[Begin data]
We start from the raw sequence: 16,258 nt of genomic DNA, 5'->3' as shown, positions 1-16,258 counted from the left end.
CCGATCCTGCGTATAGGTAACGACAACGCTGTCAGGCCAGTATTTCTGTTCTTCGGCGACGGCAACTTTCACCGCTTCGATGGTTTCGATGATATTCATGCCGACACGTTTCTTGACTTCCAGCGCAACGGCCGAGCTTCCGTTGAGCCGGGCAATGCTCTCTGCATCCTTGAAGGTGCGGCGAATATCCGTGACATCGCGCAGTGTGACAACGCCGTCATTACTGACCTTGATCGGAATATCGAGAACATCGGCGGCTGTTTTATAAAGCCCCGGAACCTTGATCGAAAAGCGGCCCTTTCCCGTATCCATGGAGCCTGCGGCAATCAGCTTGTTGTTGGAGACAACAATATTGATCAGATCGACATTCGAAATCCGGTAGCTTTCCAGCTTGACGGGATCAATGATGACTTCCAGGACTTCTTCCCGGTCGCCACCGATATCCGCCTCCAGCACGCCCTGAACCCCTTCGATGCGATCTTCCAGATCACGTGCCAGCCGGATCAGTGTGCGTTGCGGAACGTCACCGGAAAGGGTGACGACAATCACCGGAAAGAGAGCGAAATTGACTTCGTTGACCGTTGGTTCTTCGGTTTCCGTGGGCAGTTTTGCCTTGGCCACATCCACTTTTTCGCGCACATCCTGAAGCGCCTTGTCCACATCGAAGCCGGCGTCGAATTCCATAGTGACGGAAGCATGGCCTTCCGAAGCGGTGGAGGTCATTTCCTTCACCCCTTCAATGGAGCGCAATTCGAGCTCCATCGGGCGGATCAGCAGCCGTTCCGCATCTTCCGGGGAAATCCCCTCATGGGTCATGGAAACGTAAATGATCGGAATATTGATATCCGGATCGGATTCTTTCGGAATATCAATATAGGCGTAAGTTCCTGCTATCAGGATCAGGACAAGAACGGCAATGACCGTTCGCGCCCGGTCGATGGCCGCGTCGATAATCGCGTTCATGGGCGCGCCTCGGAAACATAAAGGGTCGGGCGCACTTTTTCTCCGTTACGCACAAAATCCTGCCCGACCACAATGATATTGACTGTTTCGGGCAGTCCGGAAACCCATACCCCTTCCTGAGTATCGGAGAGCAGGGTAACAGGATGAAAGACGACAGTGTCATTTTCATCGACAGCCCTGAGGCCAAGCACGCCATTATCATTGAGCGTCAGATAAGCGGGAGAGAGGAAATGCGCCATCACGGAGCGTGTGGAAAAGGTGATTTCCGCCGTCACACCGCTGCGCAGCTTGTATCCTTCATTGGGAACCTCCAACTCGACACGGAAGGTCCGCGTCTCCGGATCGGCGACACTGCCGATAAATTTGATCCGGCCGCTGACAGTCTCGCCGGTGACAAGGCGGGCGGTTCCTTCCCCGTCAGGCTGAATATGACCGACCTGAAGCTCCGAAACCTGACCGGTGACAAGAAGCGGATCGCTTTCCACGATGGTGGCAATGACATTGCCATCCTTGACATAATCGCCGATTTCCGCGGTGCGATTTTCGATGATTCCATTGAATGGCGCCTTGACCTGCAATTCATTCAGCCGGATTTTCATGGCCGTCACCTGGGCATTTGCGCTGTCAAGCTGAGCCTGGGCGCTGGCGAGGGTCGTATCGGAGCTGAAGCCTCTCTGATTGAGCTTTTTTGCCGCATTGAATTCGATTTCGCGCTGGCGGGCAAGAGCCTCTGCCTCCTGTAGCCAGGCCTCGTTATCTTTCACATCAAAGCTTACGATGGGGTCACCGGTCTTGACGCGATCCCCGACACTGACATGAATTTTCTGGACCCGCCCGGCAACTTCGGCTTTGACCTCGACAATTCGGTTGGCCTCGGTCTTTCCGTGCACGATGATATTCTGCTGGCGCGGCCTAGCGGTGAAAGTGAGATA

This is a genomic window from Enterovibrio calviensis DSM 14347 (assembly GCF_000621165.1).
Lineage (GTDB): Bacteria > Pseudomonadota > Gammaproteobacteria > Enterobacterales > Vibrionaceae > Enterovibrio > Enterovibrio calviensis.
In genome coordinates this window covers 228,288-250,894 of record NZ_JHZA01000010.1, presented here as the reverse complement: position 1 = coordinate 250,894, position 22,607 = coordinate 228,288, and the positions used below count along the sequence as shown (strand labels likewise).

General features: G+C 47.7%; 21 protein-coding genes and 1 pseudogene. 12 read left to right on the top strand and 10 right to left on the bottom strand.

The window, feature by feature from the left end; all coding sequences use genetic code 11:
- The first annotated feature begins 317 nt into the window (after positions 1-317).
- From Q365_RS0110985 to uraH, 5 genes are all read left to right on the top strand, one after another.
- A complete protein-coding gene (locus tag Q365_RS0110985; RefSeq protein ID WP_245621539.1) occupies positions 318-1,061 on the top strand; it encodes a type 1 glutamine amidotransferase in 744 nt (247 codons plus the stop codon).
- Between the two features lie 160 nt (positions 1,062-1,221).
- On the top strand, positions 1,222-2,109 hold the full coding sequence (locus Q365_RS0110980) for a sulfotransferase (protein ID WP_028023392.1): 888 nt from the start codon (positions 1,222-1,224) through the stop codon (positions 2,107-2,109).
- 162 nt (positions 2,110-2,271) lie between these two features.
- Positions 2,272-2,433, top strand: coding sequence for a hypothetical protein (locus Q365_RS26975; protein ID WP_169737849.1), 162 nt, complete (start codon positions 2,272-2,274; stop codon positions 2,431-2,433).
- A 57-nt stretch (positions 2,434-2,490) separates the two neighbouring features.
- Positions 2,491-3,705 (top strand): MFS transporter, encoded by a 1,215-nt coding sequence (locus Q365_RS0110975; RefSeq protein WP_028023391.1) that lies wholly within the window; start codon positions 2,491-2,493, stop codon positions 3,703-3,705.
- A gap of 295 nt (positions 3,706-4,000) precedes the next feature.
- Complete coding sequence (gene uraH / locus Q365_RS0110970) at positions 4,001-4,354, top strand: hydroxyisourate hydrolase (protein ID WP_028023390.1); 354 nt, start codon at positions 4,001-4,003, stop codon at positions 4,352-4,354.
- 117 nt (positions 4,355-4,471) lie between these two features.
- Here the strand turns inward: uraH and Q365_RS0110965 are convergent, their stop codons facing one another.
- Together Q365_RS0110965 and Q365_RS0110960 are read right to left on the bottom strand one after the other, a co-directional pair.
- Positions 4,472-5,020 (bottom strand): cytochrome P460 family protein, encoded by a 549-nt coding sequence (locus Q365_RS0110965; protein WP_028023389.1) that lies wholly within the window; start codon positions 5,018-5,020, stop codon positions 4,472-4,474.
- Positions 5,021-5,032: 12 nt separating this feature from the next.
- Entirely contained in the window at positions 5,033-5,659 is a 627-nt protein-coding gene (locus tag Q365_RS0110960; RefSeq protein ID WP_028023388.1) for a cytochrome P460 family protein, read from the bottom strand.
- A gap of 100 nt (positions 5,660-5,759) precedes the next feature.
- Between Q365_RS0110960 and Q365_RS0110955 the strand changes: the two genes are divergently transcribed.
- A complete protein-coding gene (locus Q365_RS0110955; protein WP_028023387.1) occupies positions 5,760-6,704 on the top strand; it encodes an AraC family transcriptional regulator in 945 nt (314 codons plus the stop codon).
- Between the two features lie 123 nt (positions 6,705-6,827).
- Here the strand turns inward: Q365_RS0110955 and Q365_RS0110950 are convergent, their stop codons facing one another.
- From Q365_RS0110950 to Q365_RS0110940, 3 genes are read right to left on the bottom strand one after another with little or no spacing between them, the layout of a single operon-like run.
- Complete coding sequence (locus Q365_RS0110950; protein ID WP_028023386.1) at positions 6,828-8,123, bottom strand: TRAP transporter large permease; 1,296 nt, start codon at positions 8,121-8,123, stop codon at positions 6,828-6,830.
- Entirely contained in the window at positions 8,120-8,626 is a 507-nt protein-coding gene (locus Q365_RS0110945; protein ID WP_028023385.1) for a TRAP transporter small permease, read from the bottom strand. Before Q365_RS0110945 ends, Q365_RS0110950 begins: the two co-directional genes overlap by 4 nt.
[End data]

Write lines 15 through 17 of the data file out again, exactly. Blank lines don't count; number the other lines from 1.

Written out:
- A 57-nt stretch (positions 2,434-2,490) separates the two neighbouring features.
- Positions 2,491-3,705 (top strand): MFS transporter, encoded by a 1,215-nt coding sequence (locus Q365_RS0110975; RefSeq protein WP_028023391.1) that lies wholly within the window; start codon positions 2,491-2,493, stop codon positions 3,703-3,705.
- A gap of 295 nt (positions 3,706-4,000) precedes the next feature.